Sternlicht, E., et al. 2005. Electromyographical analysis and comparison of selected abdominal training devices with a traditional crunch. Journal of Strength and Conditioning Research, 19 (1), 157–62.
Vera-Garcia, F.J., Grenier, S.G., & McGill, S.M. 2000. Abdominal muscle response during curl-ups on both stable and labile surfaces. Physical Therapy, 80 (6), 564–69.
Willett, G.M., et al. 2001. Relative activity of abdominal muscles during commonly prescribed strengthening exercises. Journal of Strength and Conditioning Research, 15 (4), 480–85.
SIDEBAR: Performing the Exercises Correctly
While it’s an excellent idea to incorporate old high-school exercises into your clients’ workouts, the moves are not much use if they aren’t performed correctly. Use these notes as guidelines on body position and efficient, safe execution.
Chin-Ups. Grab a horizontal chin-up bar or the handles of a jungle gym with palms facing body and with hands shoulder width apart. From a hanging position with legs straight or knees bent, pull body up until chin reaches above bar. Lower body until arms are fully extended. To do pull-ups instead of chin-ups, grab bar with palms facing away from body. If your client cannot do chin-ups with his or her body weight, use a weight-assisted machine like the Gravitron, which uses a counterweight to reduce the amount of weight lifted.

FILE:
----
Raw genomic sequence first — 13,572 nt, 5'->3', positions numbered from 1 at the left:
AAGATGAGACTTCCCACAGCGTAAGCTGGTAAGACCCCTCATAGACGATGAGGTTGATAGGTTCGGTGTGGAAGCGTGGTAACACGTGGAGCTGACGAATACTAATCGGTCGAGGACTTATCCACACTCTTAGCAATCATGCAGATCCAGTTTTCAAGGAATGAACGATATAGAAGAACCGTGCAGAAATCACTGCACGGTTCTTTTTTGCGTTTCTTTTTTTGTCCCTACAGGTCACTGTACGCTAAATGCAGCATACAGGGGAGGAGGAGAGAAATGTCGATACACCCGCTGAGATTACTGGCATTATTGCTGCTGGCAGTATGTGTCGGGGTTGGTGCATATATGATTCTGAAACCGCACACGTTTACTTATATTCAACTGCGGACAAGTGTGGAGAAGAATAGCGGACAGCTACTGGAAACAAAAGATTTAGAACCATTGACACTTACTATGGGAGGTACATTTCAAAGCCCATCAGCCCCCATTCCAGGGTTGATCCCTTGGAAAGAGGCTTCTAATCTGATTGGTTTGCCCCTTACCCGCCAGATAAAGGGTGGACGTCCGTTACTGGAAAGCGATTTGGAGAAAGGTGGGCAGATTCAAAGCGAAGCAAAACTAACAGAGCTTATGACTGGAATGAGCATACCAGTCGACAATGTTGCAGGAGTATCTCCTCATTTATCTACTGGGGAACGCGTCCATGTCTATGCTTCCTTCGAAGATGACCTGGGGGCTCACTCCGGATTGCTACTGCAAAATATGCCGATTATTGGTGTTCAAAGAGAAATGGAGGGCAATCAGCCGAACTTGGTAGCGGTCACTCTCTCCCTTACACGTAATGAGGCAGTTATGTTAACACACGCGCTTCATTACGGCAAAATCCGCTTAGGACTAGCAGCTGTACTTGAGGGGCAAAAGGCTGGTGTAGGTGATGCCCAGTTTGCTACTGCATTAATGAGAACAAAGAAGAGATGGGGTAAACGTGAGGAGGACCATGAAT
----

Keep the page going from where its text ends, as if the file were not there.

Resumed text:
Push-Ups. Kneel on floor with hands slightly less than shoulder width apart and palms on floor, legs lifted off floor, and back straight and parallel to floor. Clients who lack strength to do a standard push-up can modify this position by placing knees on floor, flexed to 90 degrees with ankles crossed. Keeping back parallel to floor, lower body down until chest touches floor. Push back up until arms are straight. Placing hands on a stability ball will also work abs.
Squat Jumps. In addition to traditional squats with body weight, your clients can add a plyometric component to acquire more powerful thighs. With hands on hips and feet shoulder width apart in squat position, jump straight up into air, extending hips, knees and ankles. Upon landing, lower into squat position in one smooth motion and immediately jump up again. Squat jumps can also be performed jumping off a box and should be done on a soft surface, such as grass, track or a gymnastics mat.
Crunches. In addition to traditional crunches, you can use variations with your clients, since many ab exercises elicit similar amounts of muscle activity. Willett and colleagues (2001) found that traditional crunches, twist crunches (twisting to one side while lifting torso), reverse crunches (raising legs and buttocks instead of torso) and V-sits (raising both torso and legs to create a V shape) all produce similar rectus abdominis activation. Vera-Garcia, Grenier and McGill (2000) and Clark, Holt and Sinyard (2003) found that the rectus abdominis and external obliques are more active when crunches are performed on a stability ball versus a stable surface.